• Be your own best friend by taking 100% responsibility for everything that happens in your life. It’s not that this is true by the world’s standards. Rather, it is a very powerful way to live. A best friend holds you to a high standard; stays with you through thick and thin; and calls you out when you are not living up to those high standards.


  • Stop trying to please everyone. It can’t be done and it keeps you from what’s essential to you. Practice loving yourself first, and then see what happens. When we are in a good place it is amazing how available and how generous we can become for others. We can also liberate ourselves from those that are toxic and not good for our own health and well-being.


  • Life offers a privilege, opportunity, and responsibility to do more of what brings out our best self while providing value for others. We call this a win-win situation. Try starting each day with gratitude that you are alive and have this fantastic opportunity of this new day.


  • Thoughts become things. What you think you become. To make the most of life focus on making smart choices and you’ll have better outcomes. Stay focused on what it is you want; never on what you don’t want. This alone can radically change your life.


  • Be intentional as everything has consequences. Our thoughts (and our words) have power. Be your word. Speak only with integrity. Refrain from using words against others and against yourself.


  • Human beings are not separate nor are we over nature, or against We are to be in harmony with nature. Therefore, connect with nature to stay connected with the universal laws operating around us and within us.


  • Opportunities come to us if we go after them. When we think we deserve them we suddenly find them. When we are in a breakdown we actually are in the very best position for a breakthrough. Start by asking yourself, “What’s good about this apparent negative situation?”


  • When something turns out not exactly how we want it to keep going forward in the face of obstacles. Even when life gives us lemons, we can figure out how to make lemonade from any seemingly not-so-good situation.


  • Your chosen purpose in life is the motivating reason to get up each morning. Make up a great and compelling reason, then go out and live it.


  • You are the best one to know how to run your life. It is wise to do some checking in with trusted others in order to confirm that your instincts and intuition are in sync with their thoughts, as well. In some cases they might disagree with you. Pray, reflect, study, weigh the pros and cons, and ultimately decide what you are to do. If you are in agreement with what others are telling, go do it, and celebrate. If you don’t agree but you see merit in this other perspective, alter your actions accordingly. In the end it is you who must take action(s) aligned with the outcome you seek.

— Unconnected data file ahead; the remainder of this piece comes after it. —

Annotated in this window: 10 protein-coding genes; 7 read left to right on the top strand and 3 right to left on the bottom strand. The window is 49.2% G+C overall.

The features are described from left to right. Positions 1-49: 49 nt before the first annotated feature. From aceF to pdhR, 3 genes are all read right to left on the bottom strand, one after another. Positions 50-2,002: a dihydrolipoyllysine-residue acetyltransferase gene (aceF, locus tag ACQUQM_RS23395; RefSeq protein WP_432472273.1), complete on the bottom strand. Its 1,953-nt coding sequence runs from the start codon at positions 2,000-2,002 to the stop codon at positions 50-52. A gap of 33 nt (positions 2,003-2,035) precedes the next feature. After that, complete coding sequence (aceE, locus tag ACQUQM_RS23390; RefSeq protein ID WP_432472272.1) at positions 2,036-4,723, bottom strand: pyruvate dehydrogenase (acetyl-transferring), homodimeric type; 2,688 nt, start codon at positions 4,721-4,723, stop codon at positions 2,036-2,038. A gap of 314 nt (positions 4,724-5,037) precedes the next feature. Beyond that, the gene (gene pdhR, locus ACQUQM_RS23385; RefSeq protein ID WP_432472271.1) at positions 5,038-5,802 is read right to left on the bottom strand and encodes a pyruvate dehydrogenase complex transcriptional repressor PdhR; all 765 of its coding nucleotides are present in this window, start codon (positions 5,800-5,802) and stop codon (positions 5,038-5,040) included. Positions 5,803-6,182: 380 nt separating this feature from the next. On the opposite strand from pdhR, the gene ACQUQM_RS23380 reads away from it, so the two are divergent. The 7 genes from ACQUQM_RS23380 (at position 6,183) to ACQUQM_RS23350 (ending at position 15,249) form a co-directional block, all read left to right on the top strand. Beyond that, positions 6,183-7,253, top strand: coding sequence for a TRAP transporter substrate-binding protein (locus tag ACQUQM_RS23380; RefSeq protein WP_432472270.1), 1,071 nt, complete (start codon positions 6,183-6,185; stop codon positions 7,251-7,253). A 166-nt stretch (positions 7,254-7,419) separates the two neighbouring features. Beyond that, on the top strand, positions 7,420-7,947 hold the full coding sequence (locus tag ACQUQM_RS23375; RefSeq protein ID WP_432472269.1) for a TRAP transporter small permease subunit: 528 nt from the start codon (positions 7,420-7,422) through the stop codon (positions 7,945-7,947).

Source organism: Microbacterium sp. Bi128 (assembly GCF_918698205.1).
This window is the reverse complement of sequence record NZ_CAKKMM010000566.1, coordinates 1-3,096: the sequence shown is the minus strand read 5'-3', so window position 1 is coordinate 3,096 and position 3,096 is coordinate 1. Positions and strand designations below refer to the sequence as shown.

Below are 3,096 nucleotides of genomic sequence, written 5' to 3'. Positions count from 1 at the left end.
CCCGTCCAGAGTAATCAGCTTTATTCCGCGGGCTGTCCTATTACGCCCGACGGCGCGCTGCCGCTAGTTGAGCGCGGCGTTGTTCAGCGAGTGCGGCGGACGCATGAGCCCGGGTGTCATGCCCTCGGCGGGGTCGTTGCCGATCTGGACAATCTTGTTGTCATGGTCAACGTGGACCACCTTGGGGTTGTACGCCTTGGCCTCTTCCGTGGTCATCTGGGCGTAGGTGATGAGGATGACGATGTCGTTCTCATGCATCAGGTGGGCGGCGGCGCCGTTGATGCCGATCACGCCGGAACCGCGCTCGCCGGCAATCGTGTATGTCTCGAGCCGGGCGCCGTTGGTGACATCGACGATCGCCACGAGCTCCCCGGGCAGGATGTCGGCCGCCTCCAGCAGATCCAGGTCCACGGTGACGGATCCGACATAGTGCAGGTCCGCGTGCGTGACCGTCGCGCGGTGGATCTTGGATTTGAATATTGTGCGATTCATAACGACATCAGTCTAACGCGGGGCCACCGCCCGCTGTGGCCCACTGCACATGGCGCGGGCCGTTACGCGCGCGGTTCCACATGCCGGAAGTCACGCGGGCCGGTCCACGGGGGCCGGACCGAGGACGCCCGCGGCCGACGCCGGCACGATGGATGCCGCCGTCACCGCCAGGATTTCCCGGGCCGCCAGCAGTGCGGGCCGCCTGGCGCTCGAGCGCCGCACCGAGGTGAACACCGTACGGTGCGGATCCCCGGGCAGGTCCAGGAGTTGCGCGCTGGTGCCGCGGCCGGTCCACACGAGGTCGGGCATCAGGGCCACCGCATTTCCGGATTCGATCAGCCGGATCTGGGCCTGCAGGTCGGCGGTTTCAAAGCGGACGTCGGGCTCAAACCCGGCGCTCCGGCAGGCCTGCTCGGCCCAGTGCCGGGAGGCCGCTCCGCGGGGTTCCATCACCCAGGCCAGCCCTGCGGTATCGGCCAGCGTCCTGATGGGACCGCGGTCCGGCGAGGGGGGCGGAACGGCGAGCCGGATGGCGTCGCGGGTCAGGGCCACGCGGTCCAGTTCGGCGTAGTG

• Don’t look or wait for permission to become your Best Self. Under any circumstance, by simply avoiding self-judgment, self-abuse, and regret, you’ll transform your life. If you do your best there is nothing to regret. If it was not your best, go about doing your best to repair any mistakes, and keep going from there.


  • Today – Right Now – is the perfect day to take action. It is never too late to have a happy childhood – a happy life. This may require you to jettison long held beliefs that do not serve you or no longer serve you. Having resentments about another person is like you drinking poison and hoping the other person drops dead.


  • Write your own story by choosing how you want everything to play out in the end. How do you want to be remembered? Go live that life to the full. Figure out what makes your life worth living; then design that life and live it out.


  • A worthwhile life comes about by continuously growing. Be a life-long learner. We are either growing or we are dying. Each of us learns in our own separate ways. Embrace learning. This learning is never complete or finished. If you think you already know everything then you are closed off to new possibilities. Instead embrace the belief that there is always more to learn, ways to grow, and things to discover.


  • God is Love and we are made in the image and likeness of God. Therefore we are Love as well. In our relationship with our God we are the Beloved. Learn to take in this Love and to embrace it. In doing so we discover who we are: God’s Beloved. This also gives us our purpose: To express this God given Love out into the World. Enjoy the journey.

I suggest you pick a few or maybe even just one or two of these thoughts that happen to strike a chord; then ponder them in the coming week(s); and practice living them out. Who knows what extraordinary things might come from such actions?


Thank you for your readership, occasional comments, and words of encouragement. I will be taking a short break before I start on a new blog project. I’ll keep you posted.